In 1965, Fred Wendorf, chair of SMU’s Department of Anthropology, had proposed that SMU get involved in restoring the site of 13th–century Indian ruins, Pot Creek Pueblo, and a pre-Civil War cavalry post, Fort Burgwin, 10 miles south of Taos, as an archaeological research center and field school. With Clements’ support, SMU began to acquire and develop the property in 1968. Today, the 295-acre campus, surrounded by the Kit Carson Forest, offers courses in disciplines ranging from art to the sciences.

“Governor Bill Clements' envisioned a learning community where students and faculty could pursue research and coursework amidst the towering mountains of northern New Mexico,” said Mike Adler, associate professor of anthropology and executive director of SMU-in-Taos. “Through strategic planning, Clements helped create a campus that kept the rustic beauty of historic Fort Burgwin intact while also providing state-of-the-art technology, classrooms and residential facilities. Today the Taos campus hosts undergraduate and graduate courses, research conferences and academic retreats. One of the signature events each year is the colloquium lecture series, funded by an endowment given in honor of Gov. and Mrs. Clements, that for the past 37 years has brought more than 40,000 people to free public lectures on the Taos campus.”

In his book on the history of Fort Burgwin, Fred Wendorf wrote that the generosity of Bill and Rita Clements “has made Fort Burgwin a delightful place for SMU students to study and learn about the beauty of nature and the diversity of our world.”

Additional Support of SMU

  • $1 million in 1986 to establish the Betty Clements Professorship in Applied Mathematics in Dedman College in honor of his sister.
  • Nearly $900,000 in l965 to renovate SMU’s second campus building. Adapted from a former dormitory to general-purpose classrooms, it was renamed Clements Hall.
  • Other support ranging from SMU’s Lyle School of Engineering to Perkins School of Theology, where he was a major donor to the W.J.A. Power Professorship in Biblical Hebrew and Old Testament Interpretation.

Additional Service to SMU

In addition to his philanthropy, Clements gave generously of his time and energy to SMU. Highlights of his relationship with the University include:

  • Served multiple terms on SMU's Board of Trustees and its former Board of Governors and as chair of the Board of Governors from 1967-73 and again from l983-86. He was named trustee emeritus in 1991.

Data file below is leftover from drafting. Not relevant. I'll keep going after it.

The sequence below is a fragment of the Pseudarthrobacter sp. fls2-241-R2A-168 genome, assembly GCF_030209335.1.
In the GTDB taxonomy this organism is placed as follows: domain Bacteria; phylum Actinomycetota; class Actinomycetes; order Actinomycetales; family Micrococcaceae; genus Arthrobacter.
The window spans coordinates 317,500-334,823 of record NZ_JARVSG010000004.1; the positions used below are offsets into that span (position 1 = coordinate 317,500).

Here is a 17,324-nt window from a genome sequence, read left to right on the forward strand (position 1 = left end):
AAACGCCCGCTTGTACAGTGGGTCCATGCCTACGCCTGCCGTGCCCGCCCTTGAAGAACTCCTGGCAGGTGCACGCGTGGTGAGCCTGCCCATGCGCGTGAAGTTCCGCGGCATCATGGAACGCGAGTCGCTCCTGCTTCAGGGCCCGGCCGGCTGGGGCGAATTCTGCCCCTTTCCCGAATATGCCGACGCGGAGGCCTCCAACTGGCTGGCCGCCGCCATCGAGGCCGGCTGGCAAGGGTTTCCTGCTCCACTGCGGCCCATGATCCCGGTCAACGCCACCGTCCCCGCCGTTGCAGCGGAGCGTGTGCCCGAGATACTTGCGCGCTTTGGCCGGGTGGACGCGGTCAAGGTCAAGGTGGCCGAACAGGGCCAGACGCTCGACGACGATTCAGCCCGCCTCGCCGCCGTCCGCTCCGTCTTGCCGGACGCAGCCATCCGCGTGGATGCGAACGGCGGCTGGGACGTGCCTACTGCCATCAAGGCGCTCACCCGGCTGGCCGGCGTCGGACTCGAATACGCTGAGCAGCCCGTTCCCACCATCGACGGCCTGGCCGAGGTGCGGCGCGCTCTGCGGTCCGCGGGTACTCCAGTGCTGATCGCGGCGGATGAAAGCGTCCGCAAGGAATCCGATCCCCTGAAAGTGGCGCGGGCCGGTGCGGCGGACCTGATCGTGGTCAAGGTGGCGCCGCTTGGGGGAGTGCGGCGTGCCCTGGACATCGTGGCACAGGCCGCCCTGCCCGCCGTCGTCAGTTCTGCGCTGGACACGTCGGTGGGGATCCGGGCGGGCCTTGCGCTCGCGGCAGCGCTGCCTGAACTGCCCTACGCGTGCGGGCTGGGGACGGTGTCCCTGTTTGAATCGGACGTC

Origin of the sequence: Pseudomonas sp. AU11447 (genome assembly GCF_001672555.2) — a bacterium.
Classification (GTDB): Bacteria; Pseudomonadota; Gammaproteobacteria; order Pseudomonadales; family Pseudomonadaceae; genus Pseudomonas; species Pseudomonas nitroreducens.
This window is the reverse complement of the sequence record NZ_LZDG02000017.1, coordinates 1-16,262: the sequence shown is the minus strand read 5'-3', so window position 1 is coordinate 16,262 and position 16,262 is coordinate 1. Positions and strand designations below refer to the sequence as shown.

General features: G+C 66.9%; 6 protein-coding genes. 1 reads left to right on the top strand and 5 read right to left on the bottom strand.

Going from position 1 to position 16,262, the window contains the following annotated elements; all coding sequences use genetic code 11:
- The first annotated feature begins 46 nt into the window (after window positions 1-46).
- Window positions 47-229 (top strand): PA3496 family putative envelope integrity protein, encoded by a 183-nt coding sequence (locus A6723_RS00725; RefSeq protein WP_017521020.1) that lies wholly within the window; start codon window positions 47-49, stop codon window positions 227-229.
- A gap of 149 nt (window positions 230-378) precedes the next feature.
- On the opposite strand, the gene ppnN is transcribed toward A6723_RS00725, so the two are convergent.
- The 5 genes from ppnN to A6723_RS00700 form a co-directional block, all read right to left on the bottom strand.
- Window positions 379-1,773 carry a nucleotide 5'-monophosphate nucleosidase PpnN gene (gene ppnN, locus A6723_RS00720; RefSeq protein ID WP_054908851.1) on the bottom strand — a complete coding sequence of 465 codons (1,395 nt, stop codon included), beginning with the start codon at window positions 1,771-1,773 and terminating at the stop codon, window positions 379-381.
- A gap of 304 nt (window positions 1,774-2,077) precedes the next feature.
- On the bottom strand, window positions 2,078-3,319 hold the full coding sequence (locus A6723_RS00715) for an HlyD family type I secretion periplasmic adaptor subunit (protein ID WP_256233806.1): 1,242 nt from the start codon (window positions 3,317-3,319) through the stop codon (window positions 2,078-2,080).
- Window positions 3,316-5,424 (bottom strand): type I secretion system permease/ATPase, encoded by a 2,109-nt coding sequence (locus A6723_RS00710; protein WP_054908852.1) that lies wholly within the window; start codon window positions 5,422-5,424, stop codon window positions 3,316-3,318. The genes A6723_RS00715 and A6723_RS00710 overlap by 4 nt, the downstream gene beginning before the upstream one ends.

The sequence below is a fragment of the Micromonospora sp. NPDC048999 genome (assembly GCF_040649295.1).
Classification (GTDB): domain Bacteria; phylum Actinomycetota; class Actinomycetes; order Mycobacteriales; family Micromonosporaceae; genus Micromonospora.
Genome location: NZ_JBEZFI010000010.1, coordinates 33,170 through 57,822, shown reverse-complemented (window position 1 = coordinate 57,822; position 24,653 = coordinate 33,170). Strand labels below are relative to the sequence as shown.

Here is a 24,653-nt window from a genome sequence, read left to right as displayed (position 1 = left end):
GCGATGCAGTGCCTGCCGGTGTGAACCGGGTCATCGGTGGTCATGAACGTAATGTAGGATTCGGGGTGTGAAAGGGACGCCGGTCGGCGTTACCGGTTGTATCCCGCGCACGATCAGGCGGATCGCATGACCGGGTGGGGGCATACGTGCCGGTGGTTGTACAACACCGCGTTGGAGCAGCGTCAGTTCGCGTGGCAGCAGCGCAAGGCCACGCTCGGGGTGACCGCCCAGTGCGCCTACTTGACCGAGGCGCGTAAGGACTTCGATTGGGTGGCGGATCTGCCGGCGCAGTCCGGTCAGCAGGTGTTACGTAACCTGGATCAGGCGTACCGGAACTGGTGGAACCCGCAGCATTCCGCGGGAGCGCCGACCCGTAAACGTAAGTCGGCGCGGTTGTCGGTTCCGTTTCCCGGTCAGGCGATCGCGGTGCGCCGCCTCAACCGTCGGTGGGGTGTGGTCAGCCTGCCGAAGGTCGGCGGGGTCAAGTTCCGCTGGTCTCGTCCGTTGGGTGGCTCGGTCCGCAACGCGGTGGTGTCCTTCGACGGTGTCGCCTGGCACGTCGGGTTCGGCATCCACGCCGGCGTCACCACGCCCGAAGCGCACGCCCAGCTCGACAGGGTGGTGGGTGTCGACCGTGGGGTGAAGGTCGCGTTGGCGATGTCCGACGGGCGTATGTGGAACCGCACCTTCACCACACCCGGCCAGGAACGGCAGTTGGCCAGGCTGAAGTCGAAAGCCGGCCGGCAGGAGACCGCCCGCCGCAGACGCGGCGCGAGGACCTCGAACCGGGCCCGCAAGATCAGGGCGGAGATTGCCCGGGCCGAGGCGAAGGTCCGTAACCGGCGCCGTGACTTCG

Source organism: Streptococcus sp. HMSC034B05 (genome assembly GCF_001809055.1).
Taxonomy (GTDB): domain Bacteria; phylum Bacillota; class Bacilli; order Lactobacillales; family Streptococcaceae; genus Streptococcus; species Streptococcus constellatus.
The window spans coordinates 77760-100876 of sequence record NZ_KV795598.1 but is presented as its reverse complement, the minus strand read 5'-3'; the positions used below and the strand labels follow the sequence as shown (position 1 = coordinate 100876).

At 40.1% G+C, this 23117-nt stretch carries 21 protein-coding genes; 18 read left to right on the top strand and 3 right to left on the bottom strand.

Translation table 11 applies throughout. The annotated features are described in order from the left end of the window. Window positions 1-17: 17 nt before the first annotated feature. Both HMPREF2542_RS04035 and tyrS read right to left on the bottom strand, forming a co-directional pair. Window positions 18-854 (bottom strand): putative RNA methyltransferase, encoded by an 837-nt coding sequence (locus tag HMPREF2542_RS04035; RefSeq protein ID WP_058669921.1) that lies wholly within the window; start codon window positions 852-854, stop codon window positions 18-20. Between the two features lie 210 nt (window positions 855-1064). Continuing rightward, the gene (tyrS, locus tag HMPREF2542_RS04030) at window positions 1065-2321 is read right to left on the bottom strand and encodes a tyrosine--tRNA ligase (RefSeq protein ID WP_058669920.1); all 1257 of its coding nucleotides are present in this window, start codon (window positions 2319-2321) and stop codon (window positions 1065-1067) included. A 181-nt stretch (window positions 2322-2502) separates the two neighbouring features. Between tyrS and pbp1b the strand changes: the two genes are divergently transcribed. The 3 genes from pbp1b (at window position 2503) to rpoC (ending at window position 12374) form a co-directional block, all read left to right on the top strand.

• Received the Lyle School of Engineering’s Distinguished Alumni Award in 2003, Mustang Award for longtime service and philanthropy in 1995, Honorary Doctor of Humane Letters degree in 1974 and SMU Distinguished Alumni Award in 1966.
  • Member, with his wife, Rita, of the SMU-in-Taos Executive Board.
  • Served on the Texas Committee of The Campaign for SMU, which concluded in 2002 and raised $542 million.
  • Served from 1992-95 on the President’s Leadership Council, a volunteer committee for development of major donor prospects.
  • Served as chair of the $37 million fund-raising drive supporting goals of SMU’s 1963 Master Plan. Clements was instrumental in promoting the continuity of SMU’s traditional Collegiate Georgian architecture.

Other Ties to SMU

Several generations of the Clements family have attended SMU, including:

  • His late son, Ben G. “Gill” Clements ’63, daughter-in-law Pat Lindell Clements ’63 and granddaughter Margaret Gill Clements ’93.
  • Daughter Nancy Clements Seay ’64, son-in-law George E. Seay Jr. J.D. ’68 and grandson George E. Seay III J.D. ’94.
  • Daughter-in-law Hong Z. Bass M.L.A. ’08, wife of James E. Bass.

A memorial service honoring the life of Governor Clements was held Thursday, June 2, at St. Michael and All Angels Episcopal Church.

Those who wish to make a gift to SMU in memory of Governor Clements should direct their gifts to the William P. Clements, Jr. Memorial Fund. See http://smu.edu/giving/howtogive.asp for information on how to make a gift to SMU.